Access to Trial Meds Needs Market Incentive, Conservatives Say

By Jeannie Baumann and Alex Ruoff | July 16, 2019 05:41AM ET | Bloomberg Law Lawmakers and conservative advocates who fought to make it easier for Americans to use experimental medicines are floating a new twist: permitting drugmakers to sell unapproved drugs at a profit. The “free to choose” idea is in early stages of conversation, largely among conservatives. It would shortcut clinical trials, which are the costliest of the decade-long drug development process and can run into the billions. The free-to-choose push seeks to build upon the Right to Try Act, which President Donald Trump signed into law last year. It allows patients with life-threatening diseases to petition a drug company for an experimental product if they can’t get into a clinical trial, and they can do so without having to go through the FDA. “We are supportive of Right to Try,” Christina Herrin, director of Free to Choose Medicine for the Heartland Institute, said in an interview. “But we think it’s missing a market incentive.” The Heartland Institute, the Chicago-based think tank behind conservative messaging that downplays the impacts of climate change, is also a major force behind the free-to-choose proposal. The group says the change could clear up a bureaucratic bottleneck that stifles access to innovative treatments and limits patients’ health-care options. Opponents say it would expose patients to potentially dangerous medicines and that options for gaining access to experimental drugs already exist. The free-to-choose idea would set up a parallel system to the FDA’s current drug approval process. Pharmaceutical companies could market drugs that have passed smaller clinical trials that test for toxicity and efficacy but not the larger studies that determine new drug approvals. It would also expand the eligible conditions to include debilitating diseases such as ALS and Alzheimer’s. “Getting the right treatment to the right patient and at the right time is the goal,” said Naomi Lopez Bauman, director of health-care policy at the Goldwater Institute in Phoenix. “This is an important issue and the Free to Choose Medicine proposal deserves serious consideration.” It’s also gotten the attention of members of the ultra-conservative Freedom Caucus in the U.S. House. A dozen Republicans, including several Freedom Caucus members, last month asked acting FDA Commissioner Ned Sharpless to expand the Right to Try track to diseases beyond HIV/AIDS. Rep. Thomas Massie (R-Ky.), one of the letter’s signatories, said FDA officials have the discretion to go further when it comes to experimental medicines but aren’t using it. He wants to know why. “In the instances where they’ve done it, it’s been a very positive thing, so let’s do more of it,” Massie told Bloomberg Law. “We’re asking them to use the discretion they have. And if they don’t, we can pass legislation—I’m all for that.” A spokesperson for the FDA said the agency will review the lawmakers’ letter and respond directly to them. It may be a tough sell because FDA officials have told Congress in other contexts that the agency isn’t holding up the drug development process. It has incorporated faster reviews and broken records for the number of drugs approved.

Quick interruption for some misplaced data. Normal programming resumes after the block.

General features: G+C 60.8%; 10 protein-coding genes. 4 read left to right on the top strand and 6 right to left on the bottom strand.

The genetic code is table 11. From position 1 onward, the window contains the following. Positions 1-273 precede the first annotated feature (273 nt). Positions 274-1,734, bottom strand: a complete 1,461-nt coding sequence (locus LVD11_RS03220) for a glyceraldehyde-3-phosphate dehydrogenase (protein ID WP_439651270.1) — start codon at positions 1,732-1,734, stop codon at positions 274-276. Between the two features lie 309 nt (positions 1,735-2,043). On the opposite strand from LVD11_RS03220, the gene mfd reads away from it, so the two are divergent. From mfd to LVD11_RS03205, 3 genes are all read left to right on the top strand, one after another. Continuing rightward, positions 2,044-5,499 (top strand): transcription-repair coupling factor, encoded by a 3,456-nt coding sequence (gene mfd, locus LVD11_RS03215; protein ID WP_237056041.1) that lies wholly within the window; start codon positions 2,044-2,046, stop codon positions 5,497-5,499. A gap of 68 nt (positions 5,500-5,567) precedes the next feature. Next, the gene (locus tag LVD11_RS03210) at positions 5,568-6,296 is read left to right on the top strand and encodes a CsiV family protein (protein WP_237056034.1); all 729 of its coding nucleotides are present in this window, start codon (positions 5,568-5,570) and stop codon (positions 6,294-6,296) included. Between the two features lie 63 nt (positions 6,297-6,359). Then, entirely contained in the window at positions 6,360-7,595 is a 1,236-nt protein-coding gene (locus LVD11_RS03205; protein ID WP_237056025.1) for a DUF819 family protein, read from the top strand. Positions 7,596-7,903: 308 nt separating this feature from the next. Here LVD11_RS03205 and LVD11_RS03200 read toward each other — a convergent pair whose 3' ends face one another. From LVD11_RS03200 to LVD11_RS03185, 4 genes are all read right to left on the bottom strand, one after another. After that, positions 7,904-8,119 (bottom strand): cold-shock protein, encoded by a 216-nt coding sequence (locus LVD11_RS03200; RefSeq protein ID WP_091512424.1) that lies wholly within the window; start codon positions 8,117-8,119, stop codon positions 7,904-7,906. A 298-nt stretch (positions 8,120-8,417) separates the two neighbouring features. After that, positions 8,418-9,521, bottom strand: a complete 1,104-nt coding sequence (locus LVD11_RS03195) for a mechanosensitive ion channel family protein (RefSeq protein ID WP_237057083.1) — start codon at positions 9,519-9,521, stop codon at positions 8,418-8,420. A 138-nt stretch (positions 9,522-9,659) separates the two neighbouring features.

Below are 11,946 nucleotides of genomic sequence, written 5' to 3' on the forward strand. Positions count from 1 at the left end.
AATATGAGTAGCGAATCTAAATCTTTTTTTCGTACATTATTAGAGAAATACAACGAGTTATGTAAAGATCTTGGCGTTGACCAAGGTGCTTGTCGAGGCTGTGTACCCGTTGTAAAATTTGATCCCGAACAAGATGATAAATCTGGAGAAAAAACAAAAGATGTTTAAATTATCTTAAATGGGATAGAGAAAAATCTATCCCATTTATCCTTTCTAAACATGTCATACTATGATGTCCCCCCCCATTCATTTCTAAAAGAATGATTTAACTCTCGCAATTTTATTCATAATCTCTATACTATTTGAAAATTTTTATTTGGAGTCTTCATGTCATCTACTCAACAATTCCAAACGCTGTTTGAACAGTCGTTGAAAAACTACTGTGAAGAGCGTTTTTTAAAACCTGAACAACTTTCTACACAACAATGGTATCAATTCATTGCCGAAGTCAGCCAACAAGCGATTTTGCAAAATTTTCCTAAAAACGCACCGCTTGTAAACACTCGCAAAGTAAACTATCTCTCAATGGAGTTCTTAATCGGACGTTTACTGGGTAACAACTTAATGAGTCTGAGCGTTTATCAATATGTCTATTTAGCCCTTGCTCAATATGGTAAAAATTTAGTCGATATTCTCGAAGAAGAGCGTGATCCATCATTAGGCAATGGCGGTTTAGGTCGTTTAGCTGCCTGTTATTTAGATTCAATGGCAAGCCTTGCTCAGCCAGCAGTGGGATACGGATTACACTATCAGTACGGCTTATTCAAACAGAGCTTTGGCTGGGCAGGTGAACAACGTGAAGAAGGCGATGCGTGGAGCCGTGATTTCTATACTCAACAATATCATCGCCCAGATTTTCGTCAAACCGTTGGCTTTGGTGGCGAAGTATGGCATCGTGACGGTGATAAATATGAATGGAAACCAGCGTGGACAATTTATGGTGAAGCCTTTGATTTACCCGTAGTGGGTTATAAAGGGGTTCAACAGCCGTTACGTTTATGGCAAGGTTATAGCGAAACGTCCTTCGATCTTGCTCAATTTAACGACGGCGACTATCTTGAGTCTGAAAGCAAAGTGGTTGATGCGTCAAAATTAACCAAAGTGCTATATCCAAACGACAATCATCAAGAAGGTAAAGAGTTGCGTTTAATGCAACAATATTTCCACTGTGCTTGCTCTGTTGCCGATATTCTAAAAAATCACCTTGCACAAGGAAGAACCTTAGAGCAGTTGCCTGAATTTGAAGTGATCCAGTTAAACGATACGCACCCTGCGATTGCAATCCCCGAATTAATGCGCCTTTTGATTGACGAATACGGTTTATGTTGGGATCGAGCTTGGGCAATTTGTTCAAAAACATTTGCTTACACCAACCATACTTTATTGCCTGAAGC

Making a Profit